Tuesday, March 20, 2012

Experiment - Floating Candy

Some candy will sink and others will float. Did you know that?  I figured it would all float, but no. 

Not surprisingly, a Three Musketeers bar will float because of the air trapped in the candy making it less dense than water. 

What else will float or sink?

Toss a few of those lingering Valentine's Day candies (or those Halloween treats lingering in the back of the drawer) in water and let us know what happened.

Wednesday, March 14, 2012

Book Review: Sid the Science Kid: Why Did My Ice Pop Melt?

This is a simple retelling of a time when Sid had his ice pop melt and how he figured out that sometimes solids can change state in become liquids again. Along with his friends and family, he also discovers that this is a reversible change and he makes ice pops again.

I always like Sid the Science Kid shows - they reinforce real science at a preschooler's level without babying them. If you like the show, this book will appeal to you. It looks just like the show but without the singing and silly jokes.


Tuesday, March 13, 2012

Tools: droppers

Using a dropper can be quite tricky at first but, once master, will lead to lots of fun science. Using a dropper requires not just finger strength and dexterity. It also requires a certain amount of patience - not something most preschoolers are known for.

Scientists use droppers but call them pipettes. Pipettes come in many different sizes and styles but they all do the exact same thing: suck up a liquid and release it on command.

To use a dropper you have to pinch the bulb, put the tip in the liquid, release the bulb so it can draw in the fluid and then remove the tip and squeeze the bulb again. That is a lot of steps. With practice kids can get pretty good at it.

So now your child has mastered the dropper. What can they do now?
Try dropping paint from different heights to see the splatter pattern
Try dropping water with food coloring into a clear cup of oil (from above and below the surface)
Try putting different drops of colored water into a single cup to see them mix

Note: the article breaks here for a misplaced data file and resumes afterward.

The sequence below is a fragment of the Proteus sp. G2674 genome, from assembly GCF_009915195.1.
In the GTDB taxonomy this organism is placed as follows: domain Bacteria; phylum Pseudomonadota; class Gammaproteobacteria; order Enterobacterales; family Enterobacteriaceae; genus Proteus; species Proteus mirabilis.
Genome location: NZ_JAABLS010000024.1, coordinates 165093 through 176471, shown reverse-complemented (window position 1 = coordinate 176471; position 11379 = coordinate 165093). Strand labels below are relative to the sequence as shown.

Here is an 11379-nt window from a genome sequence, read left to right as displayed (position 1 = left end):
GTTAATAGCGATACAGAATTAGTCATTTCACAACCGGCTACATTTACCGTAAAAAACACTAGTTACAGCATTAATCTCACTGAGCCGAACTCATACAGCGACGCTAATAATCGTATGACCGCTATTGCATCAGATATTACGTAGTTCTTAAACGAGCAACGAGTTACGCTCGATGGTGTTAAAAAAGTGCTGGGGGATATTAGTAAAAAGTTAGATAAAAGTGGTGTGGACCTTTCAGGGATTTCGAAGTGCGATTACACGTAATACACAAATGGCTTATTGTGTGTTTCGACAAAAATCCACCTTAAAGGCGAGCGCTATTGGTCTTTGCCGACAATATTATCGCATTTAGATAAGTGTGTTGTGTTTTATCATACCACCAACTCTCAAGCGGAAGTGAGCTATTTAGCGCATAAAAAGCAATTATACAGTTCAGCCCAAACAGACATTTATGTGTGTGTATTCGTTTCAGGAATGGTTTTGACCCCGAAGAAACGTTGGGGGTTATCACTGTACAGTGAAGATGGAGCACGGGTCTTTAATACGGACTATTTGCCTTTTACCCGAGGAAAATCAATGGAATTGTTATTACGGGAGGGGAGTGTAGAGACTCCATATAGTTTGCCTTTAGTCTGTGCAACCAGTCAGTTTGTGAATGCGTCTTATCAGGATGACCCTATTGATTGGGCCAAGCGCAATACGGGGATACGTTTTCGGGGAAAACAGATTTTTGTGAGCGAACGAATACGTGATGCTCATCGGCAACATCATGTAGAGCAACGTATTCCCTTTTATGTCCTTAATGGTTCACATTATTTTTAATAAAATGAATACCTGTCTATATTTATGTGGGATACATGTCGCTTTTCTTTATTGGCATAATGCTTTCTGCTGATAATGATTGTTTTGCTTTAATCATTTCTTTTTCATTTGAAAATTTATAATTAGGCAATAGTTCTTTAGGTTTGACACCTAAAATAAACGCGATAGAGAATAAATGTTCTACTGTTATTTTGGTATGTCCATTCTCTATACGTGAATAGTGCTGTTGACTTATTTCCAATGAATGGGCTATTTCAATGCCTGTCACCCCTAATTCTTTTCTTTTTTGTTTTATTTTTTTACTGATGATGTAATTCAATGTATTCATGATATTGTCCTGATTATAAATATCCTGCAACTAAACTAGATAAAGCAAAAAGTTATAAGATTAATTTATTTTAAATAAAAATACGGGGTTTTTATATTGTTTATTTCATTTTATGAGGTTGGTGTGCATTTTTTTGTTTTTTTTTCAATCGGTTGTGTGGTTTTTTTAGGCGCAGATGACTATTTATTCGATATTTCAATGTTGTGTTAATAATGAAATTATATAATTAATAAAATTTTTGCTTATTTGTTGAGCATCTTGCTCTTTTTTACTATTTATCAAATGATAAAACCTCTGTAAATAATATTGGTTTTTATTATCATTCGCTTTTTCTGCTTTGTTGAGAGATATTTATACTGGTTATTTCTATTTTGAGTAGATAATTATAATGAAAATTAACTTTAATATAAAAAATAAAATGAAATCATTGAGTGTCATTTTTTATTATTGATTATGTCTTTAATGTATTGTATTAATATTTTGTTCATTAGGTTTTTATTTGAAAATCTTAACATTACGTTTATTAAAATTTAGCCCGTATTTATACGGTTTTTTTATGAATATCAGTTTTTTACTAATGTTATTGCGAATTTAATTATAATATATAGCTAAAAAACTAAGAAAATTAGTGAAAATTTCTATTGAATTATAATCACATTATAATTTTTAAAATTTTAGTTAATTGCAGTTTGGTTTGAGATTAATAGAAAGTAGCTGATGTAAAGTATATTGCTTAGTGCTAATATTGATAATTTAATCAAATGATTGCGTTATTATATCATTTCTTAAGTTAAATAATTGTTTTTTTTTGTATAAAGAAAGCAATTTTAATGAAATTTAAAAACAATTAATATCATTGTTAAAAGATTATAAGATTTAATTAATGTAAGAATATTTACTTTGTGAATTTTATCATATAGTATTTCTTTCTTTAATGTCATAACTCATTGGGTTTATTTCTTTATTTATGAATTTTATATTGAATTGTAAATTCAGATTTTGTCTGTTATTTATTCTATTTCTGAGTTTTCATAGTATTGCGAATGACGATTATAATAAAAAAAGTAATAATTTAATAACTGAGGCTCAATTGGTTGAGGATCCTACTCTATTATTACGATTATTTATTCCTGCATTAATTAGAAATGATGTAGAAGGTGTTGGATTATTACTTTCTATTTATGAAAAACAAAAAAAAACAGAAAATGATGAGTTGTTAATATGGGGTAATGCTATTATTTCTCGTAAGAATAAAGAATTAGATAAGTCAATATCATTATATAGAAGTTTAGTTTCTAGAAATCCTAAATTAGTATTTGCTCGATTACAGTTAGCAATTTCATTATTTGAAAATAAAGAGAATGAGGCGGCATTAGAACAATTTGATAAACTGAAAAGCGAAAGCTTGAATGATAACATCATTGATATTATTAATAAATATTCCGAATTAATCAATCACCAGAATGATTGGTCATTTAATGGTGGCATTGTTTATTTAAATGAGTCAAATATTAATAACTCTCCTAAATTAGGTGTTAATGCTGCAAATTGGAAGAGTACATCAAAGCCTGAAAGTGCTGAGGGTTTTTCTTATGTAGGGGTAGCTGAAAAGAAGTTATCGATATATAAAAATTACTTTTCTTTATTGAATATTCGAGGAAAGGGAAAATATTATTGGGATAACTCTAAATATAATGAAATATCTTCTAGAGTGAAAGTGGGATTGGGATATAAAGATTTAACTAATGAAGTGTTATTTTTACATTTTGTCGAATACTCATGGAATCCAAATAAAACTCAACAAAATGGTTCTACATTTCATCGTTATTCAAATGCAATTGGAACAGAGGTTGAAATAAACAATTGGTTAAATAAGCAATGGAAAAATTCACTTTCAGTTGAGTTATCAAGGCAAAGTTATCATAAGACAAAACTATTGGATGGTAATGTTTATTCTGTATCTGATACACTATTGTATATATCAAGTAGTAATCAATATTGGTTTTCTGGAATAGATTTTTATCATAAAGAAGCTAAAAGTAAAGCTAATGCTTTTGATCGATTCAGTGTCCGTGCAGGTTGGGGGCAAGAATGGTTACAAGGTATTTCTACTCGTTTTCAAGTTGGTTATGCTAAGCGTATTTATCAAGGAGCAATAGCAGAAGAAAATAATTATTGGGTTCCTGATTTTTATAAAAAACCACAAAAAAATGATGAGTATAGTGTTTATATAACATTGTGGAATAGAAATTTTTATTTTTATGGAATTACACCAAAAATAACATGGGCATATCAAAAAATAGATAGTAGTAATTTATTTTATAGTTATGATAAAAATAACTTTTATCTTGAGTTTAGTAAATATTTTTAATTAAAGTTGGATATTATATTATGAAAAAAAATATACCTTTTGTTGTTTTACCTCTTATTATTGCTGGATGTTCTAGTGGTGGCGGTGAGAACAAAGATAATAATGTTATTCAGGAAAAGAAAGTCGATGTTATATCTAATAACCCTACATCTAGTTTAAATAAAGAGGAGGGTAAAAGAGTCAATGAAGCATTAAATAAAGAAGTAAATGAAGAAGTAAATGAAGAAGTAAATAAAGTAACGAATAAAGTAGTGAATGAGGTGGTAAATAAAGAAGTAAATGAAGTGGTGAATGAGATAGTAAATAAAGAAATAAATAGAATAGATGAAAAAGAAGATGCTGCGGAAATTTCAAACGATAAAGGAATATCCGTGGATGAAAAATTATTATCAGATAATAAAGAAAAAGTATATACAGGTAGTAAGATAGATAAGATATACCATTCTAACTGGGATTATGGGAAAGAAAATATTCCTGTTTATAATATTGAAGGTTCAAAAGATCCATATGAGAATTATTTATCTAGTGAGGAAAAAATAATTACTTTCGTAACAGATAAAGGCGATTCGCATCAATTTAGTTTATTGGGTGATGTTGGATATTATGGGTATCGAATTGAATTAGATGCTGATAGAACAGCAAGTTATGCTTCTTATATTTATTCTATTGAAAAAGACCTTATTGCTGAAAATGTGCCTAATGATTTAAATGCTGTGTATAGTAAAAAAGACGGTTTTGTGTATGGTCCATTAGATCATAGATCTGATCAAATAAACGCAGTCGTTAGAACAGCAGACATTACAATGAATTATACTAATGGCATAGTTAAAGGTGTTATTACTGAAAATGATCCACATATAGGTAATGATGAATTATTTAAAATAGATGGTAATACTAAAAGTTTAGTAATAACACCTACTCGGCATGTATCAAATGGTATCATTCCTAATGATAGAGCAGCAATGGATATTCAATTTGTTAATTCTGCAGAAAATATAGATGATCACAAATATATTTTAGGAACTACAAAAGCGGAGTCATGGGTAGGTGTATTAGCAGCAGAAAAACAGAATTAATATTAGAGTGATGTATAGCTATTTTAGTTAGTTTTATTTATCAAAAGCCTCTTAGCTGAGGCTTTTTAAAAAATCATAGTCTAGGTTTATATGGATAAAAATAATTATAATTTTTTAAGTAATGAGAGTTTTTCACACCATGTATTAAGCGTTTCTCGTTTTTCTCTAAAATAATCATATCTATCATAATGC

Try putting chocolate syrup into your milk (this might need to be thinned a bit, test first)
Try putting syrup into squares on your waffles

Share your experiences with droppers below!

Friday, March 9, 2012

Book Review: It's Science Solid, Liquid, or Gas?

There are dozens of books titled Solid, Liquid, and Gas or some variation of that. This one, Solid, Liquid, or Gas by by Sally Hewitt is available at the Millbury Public Library.

There are some really nifty parts of this book and some spots that miss their mark. First I really like the discussion of materials and their origin - man-made or natural. There are also accessible discussions of the properties of  various materials.

Where the book misses is the discussion of gases. For being a third of the title, the book spends a mere two pages on them. I think for preschoolers there are some pretty nifty things they can discover about gases and Ms. Hewitt didn't include them.

I would give it 3/5 starts.

Tuesday, March 6, 2012


Solids, strangely, are sometime difficult to describe without comparing them to some other state of matter. Essentially solids hold their shape regardless of what sort of container they are in. Their molecules are tightly packed so they don't really move around a whole lot.

Talking about solids with a preschooler is really kind of boring - they get it. Totally and intuitively understand that the block, ball, or lego just isn't going to flow into the container no matter what container you put it into.

That's were oobleck comes in. And this is where the mess comes in.

Oobleck is a substance that isn't really a liquid and isn't always a solid. It is called a Non-Newtonian Substance. And if you want to really get your geek on, check this out. It is a good explanation of how this sometimes fluid works and does so in an accessible way.

But, wait, there's more!

This is the COOLEST THING EVER - and I don't say that lightly. I am so jaded when it comes to cool science tricks and this one totally rocks. The fact that I love the blog and kids do the experiment doesn't hurt. What they did was put oobleck over a subwoofer and watched it dance.

Why is this cool?
This was a great demo of the fluid characteristics of oobleck.
You can visualize the sound waves.
And they mixed color.

Coolest thing ever.